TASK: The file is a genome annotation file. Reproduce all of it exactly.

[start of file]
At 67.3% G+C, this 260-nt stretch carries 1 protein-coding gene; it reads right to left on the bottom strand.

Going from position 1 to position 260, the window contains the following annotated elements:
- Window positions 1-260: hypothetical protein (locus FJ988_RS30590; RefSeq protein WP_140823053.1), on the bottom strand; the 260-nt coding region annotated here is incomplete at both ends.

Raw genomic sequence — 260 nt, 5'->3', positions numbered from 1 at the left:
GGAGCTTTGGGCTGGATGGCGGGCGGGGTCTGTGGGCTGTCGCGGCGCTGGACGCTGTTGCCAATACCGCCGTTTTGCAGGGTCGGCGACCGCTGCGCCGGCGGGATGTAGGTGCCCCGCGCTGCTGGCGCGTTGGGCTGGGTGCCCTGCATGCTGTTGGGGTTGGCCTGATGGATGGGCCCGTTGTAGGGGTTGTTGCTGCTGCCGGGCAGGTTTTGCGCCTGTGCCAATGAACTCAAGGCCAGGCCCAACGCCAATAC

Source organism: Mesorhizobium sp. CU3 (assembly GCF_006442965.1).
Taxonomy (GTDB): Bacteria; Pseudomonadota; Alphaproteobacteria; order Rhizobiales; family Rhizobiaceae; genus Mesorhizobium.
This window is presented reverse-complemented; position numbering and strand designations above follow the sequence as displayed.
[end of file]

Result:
At 67.3% G+C, this 260-nt stretch carries 1 protein-coding gene; it reads right to left on the bottom strand.

Going from position 1 to position 260, the window contains the following annotated elements:
- Window positions 1-260: hypothetical protein (locus FJ988_RS30590; RefSeq protein WP_140823053.1), on the bottom strand; the 260-nt coding region annotated here is incomplete at both ends.

Raw genomic sequence — 260 nt, 5'->3', positions numbered from 1 at the left:
GGAGCTTTGGGCTGGATGGCGGGCGGGGTCTGTGGGCTGTCGCGGCGCTGGACGCTGTTGCCAATACCGCCGTTTTGCAGGGTCGGCGACCGCTGCGCCGGCGGGATGTAGGTGCCCCGCGCTGCTGGCGCGTTGGGCTGGGTGCCCTGCATGCTGTTGGGGTTGGCCTGATGGATGGGCCCGTTGTAGGGGTTGTTGCTGCTGCCGGGCAGGTTTTGCGCCTGTGCCAATGAACTCAAGGCCAGGCCCAACGCCAATAC

Source organism: Mesorhizobium sp. CU3 (assembly GCF_006442965.1).
Taxonomy (GTDB): Bacteria; Pseudomonadota; Alphaproteobacteria; order Rhizobiales; family Rhizobiaceae; genus Mesorhizobium.
This window is presented reverse-complemented; position numbering and strand designations above follow the sequence as displayed.